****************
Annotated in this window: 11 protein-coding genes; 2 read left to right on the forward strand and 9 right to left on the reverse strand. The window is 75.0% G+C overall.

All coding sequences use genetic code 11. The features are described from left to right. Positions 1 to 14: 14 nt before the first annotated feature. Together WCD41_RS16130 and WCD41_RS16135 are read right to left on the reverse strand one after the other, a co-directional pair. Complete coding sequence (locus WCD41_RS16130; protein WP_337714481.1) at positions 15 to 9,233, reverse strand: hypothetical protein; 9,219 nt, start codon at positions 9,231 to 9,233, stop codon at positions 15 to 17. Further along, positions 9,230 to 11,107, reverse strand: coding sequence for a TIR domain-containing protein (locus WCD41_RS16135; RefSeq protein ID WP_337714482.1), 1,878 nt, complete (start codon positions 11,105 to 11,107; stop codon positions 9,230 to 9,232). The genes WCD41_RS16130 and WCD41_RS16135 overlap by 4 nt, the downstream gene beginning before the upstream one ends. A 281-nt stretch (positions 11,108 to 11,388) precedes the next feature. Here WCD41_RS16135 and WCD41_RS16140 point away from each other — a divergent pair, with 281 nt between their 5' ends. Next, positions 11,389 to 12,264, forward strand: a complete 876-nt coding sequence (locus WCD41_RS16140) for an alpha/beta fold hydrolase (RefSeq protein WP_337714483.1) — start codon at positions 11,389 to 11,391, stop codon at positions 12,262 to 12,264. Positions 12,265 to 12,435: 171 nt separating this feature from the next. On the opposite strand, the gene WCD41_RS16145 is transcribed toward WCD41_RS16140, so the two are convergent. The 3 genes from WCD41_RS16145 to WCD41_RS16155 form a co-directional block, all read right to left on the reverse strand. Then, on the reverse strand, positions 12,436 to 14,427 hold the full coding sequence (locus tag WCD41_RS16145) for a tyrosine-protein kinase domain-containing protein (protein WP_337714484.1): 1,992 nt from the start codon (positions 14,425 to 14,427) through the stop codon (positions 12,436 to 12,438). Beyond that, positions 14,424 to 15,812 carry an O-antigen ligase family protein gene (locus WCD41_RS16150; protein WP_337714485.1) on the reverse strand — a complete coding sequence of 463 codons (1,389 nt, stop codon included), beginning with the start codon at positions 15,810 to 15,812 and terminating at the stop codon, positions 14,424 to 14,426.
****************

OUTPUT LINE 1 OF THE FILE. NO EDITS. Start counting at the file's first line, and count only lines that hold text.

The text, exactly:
Annotated in this window: 11 protein-coding genes; 2 read left to right on the forward strand and 9 right to left on the reverse strand. The window is 75.0% G+C overall.